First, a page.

POINT: RACE IS A SOCIAL CONSTRUCT, NOT A GENETIC INDICATOR, says Troy Duster, professor of sociology at New York University and the University of California at Berkeley and former president of the American Sociological Association. He specializes in the sociology of science and in issues of race and ethnicity.

Since at least the 1600s, scientists have grouped humans according to various racial taxonomies and have tried without success to link those categories to inherent biological characteristics. For example, biologists spent much of the first half of the twentieth century seeking a connection between race and blood types. By the 1970s, we had finally reached wide scientific consensus that race is a social construct with little meaning in biological terms—racial categories are superficial and tell us virtually nothing about our underlying physiology. But today we are once again at risk of giving race a false biological reality, this time based on differences between groups’ DNA markers.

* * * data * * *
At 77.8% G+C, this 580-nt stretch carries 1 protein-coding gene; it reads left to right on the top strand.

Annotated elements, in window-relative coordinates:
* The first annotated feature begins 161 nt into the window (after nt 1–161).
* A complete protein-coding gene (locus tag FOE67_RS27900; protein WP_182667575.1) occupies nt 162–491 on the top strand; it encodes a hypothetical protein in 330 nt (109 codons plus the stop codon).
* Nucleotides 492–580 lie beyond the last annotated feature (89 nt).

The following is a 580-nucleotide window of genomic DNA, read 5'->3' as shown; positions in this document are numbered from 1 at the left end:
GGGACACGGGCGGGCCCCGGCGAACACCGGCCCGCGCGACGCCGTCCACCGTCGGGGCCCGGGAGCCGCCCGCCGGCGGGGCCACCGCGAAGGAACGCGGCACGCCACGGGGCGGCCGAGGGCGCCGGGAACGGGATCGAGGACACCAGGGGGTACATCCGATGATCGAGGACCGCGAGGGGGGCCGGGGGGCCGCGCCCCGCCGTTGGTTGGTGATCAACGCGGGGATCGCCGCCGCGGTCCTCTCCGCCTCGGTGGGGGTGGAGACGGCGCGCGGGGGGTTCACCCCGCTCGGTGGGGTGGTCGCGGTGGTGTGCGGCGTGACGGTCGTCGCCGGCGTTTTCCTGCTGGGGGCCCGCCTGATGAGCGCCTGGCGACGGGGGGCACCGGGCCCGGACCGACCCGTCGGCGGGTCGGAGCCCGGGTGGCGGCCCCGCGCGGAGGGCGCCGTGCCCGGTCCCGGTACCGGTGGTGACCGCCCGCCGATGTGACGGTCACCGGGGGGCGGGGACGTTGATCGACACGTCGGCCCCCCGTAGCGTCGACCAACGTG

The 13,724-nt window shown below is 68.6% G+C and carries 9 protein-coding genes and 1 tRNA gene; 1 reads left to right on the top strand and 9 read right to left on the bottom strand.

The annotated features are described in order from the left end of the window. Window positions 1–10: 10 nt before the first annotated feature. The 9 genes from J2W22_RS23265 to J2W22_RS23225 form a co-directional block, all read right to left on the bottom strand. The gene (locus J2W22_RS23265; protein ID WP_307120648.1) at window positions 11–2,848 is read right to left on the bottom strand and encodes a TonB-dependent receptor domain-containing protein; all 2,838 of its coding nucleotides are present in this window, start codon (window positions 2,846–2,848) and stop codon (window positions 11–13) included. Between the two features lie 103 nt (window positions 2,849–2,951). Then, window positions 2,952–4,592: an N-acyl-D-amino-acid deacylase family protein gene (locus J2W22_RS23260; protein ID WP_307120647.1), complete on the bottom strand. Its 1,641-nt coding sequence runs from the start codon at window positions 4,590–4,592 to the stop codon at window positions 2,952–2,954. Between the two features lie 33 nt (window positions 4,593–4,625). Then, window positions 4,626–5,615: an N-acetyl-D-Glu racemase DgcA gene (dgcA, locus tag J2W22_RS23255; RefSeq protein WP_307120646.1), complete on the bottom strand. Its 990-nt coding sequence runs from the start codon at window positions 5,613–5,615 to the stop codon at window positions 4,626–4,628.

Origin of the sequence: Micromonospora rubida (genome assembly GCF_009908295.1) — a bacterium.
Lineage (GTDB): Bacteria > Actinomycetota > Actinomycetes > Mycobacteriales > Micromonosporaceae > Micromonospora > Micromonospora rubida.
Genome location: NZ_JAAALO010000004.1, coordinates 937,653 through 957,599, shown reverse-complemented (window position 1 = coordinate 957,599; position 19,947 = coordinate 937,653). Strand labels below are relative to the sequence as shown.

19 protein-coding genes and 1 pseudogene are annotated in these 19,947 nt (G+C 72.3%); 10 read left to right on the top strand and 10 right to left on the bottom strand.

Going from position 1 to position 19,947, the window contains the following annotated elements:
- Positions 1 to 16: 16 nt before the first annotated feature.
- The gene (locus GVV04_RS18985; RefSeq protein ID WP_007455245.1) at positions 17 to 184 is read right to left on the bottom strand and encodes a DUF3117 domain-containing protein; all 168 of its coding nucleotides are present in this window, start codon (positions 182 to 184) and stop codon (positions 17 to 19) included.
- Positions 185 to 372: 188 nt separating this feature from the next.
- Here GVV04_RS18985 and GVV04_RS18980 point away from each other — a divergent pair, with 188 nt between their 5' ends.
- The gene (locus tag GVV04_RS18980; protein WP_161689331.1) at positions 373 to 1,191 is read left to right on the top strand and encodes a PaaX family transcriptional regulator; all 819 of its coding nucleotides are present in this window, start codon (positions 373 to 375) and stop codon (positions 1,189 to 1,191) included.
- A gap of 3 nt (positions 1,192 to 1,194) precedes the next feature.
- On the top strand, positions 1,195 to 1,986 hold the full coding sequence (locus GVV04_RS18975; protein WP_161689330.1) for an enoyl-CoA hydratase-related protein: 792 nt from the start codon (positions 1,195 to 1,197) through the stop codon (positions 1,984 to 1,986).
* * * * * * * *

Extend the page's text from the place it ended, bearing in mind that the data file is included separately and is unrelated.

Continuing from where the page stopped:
Last June the Food and Drug Administration approved the use of BiDil, a combination heart drug, for use by African Americans. This is the first time a drug has been earmarked for a specific ethnic group. Now other pharmaceutical companies are following the example of NitroMed, BiDil’s maker, and seeking approval for medicines that appear to work in a certain group—usually after the drug has failed to show effectiveness in the general population (though BiDil wasn’t tested for that). This advent of “racialized medicine” is a slippery slope for science and will inevitably lead to poor medical decisions.